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This was a highly unlikely but surprisingly effective and enjoyable venture for Italian cinema to undertake at the start of the 1980s: the fanciful story of 'The Good Thief' who ended up being crucified next to Jesus Christ on Golgotha Hill. Then-popular comic Enrico Montesano is ideally cast in the title role of a confidence trickster who roams the streets of Galilee forever in search of the next merchant to sell his defective goods to (passing off a black goat harbinger of bad luck as white by painting it!; a dead dog, sold for his silvery skin, which jumps back to life upon hearing its master's whistle, etc.) or the next gullible simpleton to impress with his 'magical' skills (changing water into wine via a tube hidden inside his robe attached to his arms, etc.). Naturally, he does not take kindly to the appearance of Jesus (a very understated and virtually silent appearance by regular Euro-Cult tough guy Claudio Cassinelli) who, not only seems to impinge on his territory, but also seemingly outdoes his every trick with the greatest of ease and the minimum of fuss! Despite its reverent subject, being ostensibly an Italian comedy of its time and co-starring the bountiful Edwige Fenech (playing Lazarus' cousin, a has-been leper whore!) no less, one could hardly fail to find nudity here although, surprisingly enough, the film's sexiest episode involves distinguished French actress Bernadette Lafont who, as the nymphomaniac wife of a Roman aristocrat, indulges in some prolonged posterior playtime with her willing slave Montesano!! Another ingredient that comes with the territory is crude humor of the scatological variety and this is exhibited via Montesano's encounter with a bunch of Roman soldiers who, entrapping him in a grave, first force him to display his circumcised organ and, then, to repay the favor douse him in collective peeing!! Incongruously, this is then followed by the film's most poignant sequence when the soldiers callously shoot dead his fateful dog (that, amusingly, had previously served as Montesano's 'eye' during card games)! Furthermore, director Festa Campanile (who was also the author of the controversial original source novel) cleverly makes his hapless protagonist a witness to Christ's ministry long before their fateful meeting on Good Friday: he shares a beggars' banquet at the Cana Wedding; he sees a lame man being cured; he goes to the Sermon on the Mount when the miracle of the multiplication of the bread and fish to feed the masses is performed; he is there to observe His walk on water; he is the one to benefit (albeit for a short-term) from Christ telling a wealthy acolyte to go dispose of his every earthly possession and follow Him, etc. Strangely enough, however, the all-important Cruxifiction scene is rather carelessly dealt with, as if the film-makers where impatient to wrap things up! In any case, their decision to shoot in Tunisia pays dividends in an authentic recreation of the times and the ubiquitous Ennio Morricone supplies a jaunty music score that pleases the ear without taxing one's memory.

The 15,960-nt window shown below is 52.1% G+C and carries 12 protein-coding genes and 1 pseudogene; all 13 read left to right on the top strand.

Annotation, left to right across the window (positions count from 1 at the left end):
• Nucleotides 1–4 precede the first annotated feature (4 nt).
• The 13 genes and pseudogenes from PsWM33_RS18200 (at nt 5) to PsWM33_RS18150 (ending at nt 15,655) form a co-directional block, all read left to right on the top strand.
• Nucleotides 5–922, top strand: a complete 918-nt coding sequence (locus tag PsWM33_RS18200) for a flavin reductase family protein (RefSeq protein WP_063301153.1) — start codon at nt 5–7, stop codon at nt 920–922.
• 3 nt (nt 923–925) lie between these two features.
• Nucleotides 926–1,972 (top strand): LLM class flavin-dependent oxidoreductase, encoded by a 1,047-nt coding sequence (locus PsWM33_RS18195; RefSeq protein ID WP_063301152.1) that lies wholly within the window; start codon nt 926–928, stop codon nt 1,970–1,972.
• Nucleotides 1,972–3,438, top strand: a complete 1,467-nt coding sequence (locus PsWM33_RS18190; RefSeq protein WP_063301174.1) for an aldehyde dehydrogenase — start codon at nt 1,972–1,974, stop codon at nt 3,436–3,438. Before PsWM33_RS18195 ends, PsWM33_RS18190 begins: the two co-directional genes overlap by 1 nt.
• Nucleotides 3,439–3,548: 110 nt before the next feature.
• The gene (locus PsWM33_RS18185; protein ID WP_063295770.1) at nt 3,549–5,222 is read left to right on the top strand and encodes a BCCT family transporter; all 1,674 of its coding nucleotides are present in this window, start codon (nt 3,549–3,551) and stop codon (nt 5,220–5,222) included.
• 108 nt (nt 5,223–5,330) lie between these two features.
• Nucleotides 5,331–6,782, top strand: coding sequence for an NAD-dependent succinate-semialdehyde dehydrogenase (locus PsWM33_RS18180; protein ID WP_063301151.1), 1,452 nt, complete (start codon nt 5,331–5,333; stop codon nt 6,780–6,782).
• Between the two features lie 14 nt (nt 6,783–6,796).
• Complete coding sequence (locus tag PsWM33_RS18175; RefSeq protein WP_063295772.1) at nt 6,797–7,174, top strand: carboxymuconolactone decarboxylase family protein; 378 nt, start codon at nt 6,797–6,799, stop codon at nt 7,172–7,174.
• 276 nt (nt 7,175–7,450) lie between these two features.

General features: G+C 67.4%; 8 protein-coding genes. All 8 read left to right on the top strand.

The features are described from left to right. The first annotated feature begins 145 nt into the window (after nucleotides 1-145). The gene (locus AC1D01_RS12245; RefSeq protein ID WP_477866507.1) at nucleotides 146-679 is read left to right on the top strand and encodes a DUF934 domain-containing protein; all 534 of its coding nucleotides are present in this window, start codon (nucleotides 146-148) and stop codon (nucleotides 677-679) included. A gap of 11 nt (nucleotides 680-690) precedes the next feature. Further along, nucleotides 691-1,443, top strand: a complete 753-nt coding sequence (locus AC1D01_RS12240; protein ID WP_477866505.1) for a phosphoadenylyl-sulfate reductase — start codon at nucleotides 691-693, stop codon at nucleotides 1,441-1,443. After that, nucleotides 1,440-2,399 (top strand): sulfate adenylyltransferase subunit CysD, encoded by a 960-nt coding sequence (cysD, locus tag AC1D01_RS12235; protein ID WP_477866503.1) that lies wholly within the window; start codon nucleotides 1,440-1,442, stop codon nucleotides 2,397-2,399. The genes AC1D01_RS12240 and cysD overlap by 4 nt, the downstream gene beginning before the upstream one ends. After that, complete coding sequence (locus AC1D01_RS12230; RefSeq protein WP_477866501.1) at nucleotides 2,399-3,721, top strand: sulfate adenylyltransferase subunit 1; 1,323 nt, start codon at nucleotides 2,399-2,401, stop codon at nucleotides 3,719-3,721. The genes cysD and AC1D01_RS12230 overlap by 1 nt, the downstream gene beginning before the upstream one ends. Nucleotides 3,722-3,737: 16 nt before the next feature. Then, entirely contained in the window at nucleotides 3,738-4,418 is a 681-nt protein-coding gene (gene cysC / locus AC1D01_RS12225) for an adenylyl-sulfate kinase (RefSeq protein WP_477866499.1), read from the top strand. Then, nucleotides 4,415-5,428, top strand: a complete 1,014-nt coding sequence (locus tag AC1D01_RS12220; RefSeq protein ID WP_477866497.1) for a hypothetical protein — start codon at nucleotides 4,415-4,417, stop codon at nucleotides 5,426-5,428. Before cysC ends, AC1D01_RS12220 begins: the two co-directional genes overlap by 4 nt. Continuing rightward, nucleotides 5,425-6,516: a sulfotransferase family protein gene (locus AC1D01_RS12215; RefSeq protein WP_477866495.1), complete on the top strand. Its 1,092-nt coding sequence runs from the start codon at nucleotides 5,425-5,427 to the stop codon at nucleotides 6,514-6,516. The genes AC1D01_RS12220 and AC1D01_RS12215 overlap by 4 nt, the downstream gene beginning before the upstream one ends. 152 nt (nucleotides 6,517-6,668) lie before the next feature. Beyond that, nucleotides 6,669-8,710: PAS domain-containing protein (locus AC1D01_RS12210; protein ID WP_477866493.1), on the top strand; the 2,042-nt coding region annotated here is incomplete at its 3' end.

Comedian Enrico Montesano stars as Caleb, the good thief of the title.
Not good in the sense of stealing from the rich and giving to the poor,
but in that his escapades are funny. A contemporary of Jesus Christ
(played by Claudio Cassinelli), Caleb is convinced that Jesus is a con
artist just like him, and becomes jealous of his more accomplished
'tricks' and tries to copy them.
From start to finish Caleb makes his inner-thoughts known by way of narration, revealing that the film is based on a novel, by Pasquale Festa Campanile. Naturally, the view of Christ presented therein caused quite a stir when the book came out. As director however, Campanile avoids most of the controversial parts and concentrates on the saucy bits instead.
Practically every woman who meets Caleb falls for him, even though he often mentions how much he smells during his aforementioned voice-over. The one woman who proves to be his match is Edwidge Fenech as Deborah, a hooker (cured of leprosy by Christ). Despite of her profession, Fenech' nude scenes are kept to a bare minimum (though still pictures reveal at least one more scene of Caleb and Deborah in bed that doesn't appear in the film). Apart from Edwige, there are many beautiful shots of the landscape (filmed in her homeland Tunisia) and Ennio Morricone serves up one of his 'comical' scores.
However at 110 minutes, Il Ladrone rather overstays his welcome. The story is really a collection of (mostly) comic set pieces. Many subplots and diversions could easily have been left out and the occasionally crude humor does not fit with the more serious parts about Caleb's envy for Christ. For example, a sad scene involving the death of Caleb's dog Joshua at the hands of evil Romans is followed up by a very silly bit with him taking revenge by selling an 'invisibility cream' to the killer.
7 out of 10
it is, in same time, a nice Italian comedy and a religious film. a joke and map of a fundamental discover. a portrait of actual world. and a seductive labyrinth. a touching film, too long, maybe, but interesting, fresh and full of smart manner to build a different work about sacrifice of Christ. so, it is perfect movie for entire family because, in fact, it is only a beautiful story about a man and his image about life. essence - the right performance and slices of commedia dell arte, the meridional spirit as perfect spice and courage to realize a small revolution of good thief image. nothing else. with flavor of childhood games , with precise view about metamorphose of an existence, it is source of special joy.
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